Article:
How to Ride Public Transportation in Chicago

A CTA Pink Line rapid transit train
Bruce Leighty/Photodisc/Getty Images

Chicago, like any big city, has its share of traffic issues and it can sometimes be very frustrating traveling through the city by car. Due to the scarcity of street parking and the ever increasing costs of parking garages if you're staying at a downtown hotel, Chicago public transportation starts to look like an excellent choice for getting around. Fortunately, Chicago trains and buses are a great way to get you where you need to go. Follow this guide, and you'll be zipping around the city and seeing the sights in no time.

Chicago Trains and Public Transportation Basics

The Chicago Transit Authority (CTA) runs a network of trains and buses that service nearly every corner of the city. The trains fall under two categories: subway and elevated trains (the "L"). A quick look at a map of the Chicago train system, and you can see that it spiders out from downtown and is your best bet for getting to most of your Chicago destinations. The CTA buses fill in the gaps, running on a regular schedule on most major city streets. Visit the CTA's official website for more visitor information about Chicago's train and bus system, group sales and top transit trips.

Commuters and traffic on Michigan Avenue, also known as the Magnificent Mile in downtown Chicago, Illinois
RiverNorthPhotography/Getty Images

Chicago Transit System Fares as of October 2020

  • Single Ride: $2.50 per ride for the 'L' train and $2.25 for the bus.
  • Reduced Fares: Military personnel in full uniform ride free; senior citizens 65 and older, plus children 7-11 pay a reduced fare ​of $1.10 bus, $1.25 train. Children under 7 are free.
  • Transit card: A transit card can be loaded with any amount from $2 up to $100. Transit cards are required to ride CTA trains and are available from vending machines located at all train stations.
    • Visitor passes: Passes offer unlimited rides in a specific period and are available at select locations.
      1-day: $10
    • 3-day: $20​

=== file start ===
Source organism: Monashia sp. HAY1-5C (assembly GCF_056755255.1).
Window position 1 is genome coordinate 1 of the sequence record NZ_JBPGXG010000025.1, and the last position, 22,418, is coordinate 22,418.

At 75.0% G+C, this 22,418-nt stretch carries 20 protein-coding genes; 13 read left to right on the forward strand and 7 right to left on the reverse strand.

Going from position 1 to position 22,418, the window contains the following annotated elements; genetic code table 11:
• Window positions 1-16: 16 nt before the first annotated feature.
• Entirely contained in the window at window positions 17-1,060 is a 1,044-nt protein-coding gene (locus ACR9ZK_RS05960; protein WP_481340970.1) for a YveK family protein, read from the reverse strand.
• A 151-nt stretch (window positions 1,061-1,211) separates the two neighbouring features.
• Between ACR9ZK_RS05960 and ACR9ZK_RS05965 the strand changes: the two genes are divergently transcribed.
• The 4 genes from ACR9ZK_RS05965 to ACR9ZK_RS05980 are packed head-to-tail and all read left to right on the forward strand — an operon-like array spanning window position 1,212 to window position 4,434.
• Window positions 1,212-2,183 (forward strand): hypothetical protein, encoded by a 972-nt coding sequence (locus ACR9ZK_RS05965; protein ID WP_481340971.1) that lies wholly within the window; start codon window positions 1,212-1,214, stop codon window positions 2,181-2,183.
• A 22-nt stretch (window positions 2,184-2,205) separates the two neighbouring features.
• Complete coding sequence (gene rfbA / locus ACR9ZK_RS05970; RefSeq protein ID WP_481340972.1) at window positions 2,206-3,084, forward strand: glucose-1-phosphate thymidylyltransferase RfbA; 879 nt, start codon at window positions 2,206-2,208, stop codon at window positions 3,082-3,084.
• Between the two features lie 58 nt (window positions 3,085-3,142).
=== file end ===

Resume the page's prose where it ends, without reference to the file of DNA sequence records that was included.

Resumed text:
• 7-day: $28

Chicago Transit Basics

  • Bus fare boxes accept the transit card as well as cash.
  • Neither the transit card vending machines or bus fare boxes give change, so make sure to have small bills handy when taking Chicago public transportation.

Extended Stay Passes
The Chicago Transit Authority also has options for those staying in Chicago on extended visits.

  • 7-day unlimited ride pass: $33
  • 30-day pass: $105

All of the passes and transit cards are also available online. While the CTA has somewhat of a confusing fare system, it is still infinitely more manageable than trying to find a parking spot along Michigan Avenue.

Chicago Train and Bus Maps and Routes

The CTA offers a complete system map online, in both HTML and PDF formats. The colored lines indicate a train or subway and are generally referred to as their stated color (Red Line, Blue Line, etc.). Bus numbers are indicated in the ovals along the routes. The CTA is always attempting to streamline their operation, so train and bus intervals can vary depending on the time of day and route, especially overnight. Both bus schedules and train schedules are available online. A general rule of thumb: If you don't have a schedule handy, during normal working hours downtown trains arrive every few minutes, buses every 10 minutes.

Popular Airport Hotel Properties Near Train Lines

Holiday Inn Express Chicago-Midway Airport: Perfect for those on a budget, this family-friendly hotel is a brief walk to the Orange Line train, which is about a 30-minute ride to downtown Chicago. Once downtown, explore such attractions as the Art Institute, Museum Campus or Millennium Park. There are also plenty of child-friendly restaurants to visit. The hotel also offers complimentary continental breakfast, WiFi and shuttle service to and from the airport.

Hyatt Place Chicago Midway Airport: There's a free shuttle to and from the airport, plus additional perks for the business traveler such as a conference room, gym/pool, Starbucks and free wifi. It's also nearby the Orange Line.

Loews Chicago O'Hare Hotel: The luxury hotel is fairly close to the Blue Line Rosemont station, which is one stop away from the O'Hare Airport stop. The hotel's shuttle takes guests to the train station, and Capital Grille and McCormick & Schmick's are on premises. The hotel caters to the business traveler, but it's also very family friendly.

Renaissance Chicago O'Hare Suites Hotel: The business-oriented hotel is located approximately two minutes away from the Blue Line station by foot when the guests get off at the Cumberland stop (that's two stops from O'Hare). There's also a Starbucks, fitness center, and pool. The Blue Line is 30 to 40 minutes from downtown.

Was this page helpful?